LONDON’S first dedicated Spanish theatre has opened on the banks of the Thames, within declaiming distance of The Globe, The Vic and Union theatres.
The new Cervantes Theatre, based at Old Union Arches in Southwark, proves that all the world’s a stage, just as Shakespeare wrote.
The long-cherished dream of acclaimed Spanish actor turned theatre director Jorge de Juan, he hopes it will open the eyes of English audiences to the delights of Latin drama.
The €250,000, 90-seater venue has been part financed by Spanish literary foundation SGAE and Network Rail.
Their money helped purchase authentic Spanish furnishings, which have been used to deck out its interior.
The achievement follows Juan’s establishment of The Spanish Theatre Company in 2013, London’s first theatre company entirely dedicated to promoting Spanish and Latin American arts.
“We didn’t have official help from the ministry of culture,” said Juan.
“At various times we were at the point of throwing in the towel.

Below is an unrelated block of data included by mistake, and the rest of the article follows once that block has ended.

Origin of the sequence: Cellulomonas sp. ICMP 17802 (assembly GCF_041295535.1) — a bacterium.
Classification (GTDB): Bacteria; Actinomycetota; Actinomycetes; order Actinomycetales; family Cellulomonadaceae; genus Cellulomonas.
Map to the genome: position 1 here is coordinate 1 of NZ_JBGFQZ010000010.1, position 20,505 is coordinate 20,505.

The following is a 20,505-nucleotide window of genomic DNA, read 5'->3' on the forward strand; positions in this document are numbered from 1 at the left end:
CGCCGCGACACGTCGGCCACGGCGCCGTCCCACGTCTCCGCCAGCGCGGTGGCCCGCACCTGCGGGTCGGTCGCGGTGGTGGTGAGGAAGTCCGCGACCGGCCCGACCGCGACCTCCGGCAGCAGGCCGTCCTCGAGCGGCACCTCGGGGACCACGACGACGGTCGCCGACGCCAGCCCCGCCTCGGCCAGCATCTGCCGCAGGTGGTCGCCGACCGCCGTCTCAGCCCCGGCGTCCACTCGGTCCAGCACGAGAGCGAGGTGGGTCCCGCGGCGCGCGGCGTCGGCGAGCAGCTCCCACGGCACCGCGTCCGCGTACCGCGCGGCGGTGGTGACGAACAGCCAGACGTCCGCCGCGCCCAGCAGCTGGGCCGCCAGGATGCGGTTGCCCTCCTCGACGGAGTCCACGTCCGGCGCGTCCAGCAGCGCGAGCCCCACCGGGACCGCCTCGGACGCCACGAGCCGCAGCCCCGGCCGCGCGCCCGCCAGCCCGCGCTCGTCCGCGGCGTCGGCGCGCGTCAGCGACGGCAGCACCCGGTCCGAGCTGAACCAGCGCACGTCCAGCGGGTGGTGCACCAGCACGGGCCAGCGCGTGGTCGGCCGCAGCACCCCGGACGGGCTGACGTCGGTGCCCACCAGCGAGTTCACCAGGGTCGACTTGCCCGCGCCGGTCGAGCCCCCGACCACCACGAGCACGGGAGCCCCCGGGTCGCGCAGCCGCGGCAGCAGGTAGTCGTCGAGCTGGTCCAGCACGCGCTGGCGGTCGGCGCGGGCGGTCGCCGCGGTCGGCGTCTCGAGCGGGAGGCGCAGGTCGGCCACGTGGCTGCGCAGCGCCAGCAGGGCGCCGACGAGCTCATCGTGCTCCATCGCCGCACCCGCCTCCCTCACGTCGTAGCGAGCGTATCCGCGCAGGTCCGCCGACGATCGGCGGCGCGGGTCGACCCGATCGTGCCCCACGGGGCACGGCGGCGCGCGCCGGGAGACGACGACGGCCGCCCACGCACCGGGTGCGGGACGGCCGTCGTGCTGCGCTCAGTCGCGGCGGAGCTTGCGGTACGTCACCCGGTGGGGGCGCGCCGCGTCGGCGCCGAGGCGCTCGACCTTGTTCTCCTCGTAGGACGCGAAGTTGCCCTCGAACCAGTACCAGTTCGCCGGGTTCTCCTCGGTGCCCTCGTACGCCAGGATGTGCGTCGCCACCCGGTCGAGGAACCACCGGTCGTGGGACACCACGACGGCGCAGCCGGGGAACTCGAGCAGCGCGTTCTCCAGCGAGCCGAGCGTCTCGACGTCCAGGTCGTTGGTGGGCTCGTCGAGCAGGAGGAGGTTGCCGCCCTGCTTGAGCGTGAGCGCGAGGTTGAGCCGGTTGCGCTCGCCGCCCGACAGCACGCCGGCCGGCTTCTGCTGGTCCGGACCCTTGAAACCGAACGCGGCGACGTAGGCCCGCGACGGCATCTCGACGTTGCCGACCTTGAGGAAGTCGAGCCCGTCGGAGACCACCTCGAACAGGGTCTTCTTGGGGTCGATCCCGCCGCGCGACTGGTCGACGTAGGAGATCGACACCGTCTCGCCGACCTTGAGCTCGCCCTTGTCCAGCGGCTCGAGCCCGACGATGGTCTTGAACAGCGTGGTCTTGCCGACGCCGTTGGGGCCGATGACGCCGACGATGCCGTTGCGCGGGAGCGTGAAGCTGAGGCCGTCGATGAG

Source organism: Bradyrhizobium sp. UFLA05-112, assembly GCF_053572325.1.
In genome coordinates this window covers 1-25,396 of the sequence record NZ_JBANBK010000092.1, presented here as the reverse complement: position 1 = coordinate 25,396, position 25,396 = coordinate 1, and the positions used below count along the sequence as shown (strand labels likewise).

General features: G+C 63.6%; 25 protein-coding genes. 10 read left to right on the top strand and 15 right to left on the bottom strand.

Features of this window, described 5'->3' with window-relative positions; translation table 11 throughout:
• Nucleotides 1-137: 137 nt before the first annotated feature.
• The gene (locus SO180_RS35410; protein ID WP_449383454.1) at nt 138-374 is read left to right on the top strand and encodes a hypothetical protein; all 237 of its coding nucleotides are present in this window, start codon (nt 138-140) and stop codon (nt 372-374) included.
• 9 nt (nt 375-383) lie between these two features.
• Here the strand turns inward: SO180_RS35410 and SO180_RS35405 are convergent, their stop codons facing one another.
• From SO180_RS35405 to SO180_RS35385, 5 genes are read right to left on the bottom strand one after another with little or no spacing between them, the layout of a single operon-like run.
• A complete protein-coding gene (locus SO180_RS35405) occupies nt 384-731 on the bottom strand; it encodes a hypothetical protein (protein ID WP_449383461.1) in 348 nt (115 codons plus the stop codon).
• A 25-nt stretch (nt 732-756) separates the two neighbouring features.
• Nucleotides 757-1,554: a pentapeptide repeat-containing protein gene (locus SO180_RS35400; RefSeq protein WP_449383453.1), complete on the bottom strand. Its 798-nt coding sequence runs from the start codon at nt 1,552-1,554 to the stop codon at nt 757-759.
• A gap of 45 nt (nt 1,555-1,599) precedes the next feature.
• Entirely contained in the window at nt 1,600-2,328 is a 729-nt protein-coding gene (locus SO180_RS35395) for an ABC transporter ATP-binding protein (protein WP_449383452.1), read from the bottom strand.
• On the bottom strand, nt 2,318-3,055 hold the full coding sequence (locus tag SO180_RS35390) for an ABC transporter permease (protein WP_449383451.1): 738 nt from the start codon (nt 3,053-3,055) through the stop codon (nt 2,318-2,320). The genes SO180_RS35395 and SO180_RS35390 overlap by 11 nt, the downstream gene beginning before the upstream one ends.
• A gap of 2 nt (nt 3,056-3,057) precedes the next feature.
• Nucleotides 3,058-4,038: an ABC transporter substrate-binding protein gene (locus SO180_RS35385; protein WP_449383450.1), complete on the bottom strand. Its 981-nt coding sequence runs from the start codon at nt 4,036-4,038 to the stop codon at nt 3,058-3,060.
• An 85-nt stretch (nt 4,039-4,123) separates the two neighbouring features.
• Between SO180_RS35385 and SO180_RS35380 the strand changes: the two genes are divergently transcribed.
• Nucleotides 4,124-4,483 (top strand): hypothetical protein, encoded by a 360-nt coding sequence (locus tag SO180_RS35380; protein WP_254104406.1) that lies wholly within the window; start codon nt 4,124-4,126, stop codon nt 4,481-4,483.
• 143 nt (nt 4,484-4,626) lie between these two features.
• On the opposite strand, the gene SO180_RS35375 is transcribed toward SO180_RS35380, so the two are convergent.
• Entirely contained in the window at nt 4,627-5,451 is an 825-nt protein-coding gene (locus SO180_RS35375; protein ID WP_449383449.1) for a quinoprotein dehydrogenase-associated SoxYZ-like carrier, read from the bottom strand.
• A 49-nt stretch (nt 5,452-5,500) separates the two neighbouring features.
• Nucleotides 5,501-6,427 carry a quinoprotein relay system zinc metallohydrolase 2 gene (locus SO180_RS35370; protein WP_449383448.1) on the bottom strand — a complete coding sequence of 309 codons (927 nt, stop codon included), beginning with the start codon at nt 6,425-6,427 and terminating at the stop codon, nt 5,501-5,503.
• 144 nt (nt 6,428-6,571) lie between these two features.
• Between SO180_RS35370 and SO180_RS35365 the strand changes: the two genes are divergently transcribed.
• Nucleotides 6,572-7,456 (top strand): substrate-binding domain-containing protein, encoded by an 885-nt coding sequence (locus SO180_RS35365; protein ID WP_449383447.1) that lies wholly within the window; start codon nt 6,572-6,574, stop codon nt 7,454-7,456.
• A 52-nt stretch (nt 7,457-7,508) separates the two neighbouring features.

“But I was committed to making it this year for the 400th anniversary of Cervantes and Shakespeare and here we are.”
Cervantes Theatre’s opening was marked by a two-date production of Federico Garcia Lorca’s Blood Wedding.
It was performed once each in English and Spanish by 34 talented Spanish and Hispanic actors, who may have thought they would never find a home on the Thames.
Juan, who studied at the British Theatre Association before making a name for himself, said: “It has revealed to me the lack of knowledge of our theatre but the growing interest there is in it.”
Work is already underway for next year’s productions, which will include Pedro Calderón’s Life is a Dream and Micaela Flores Amaya’s La Chunga.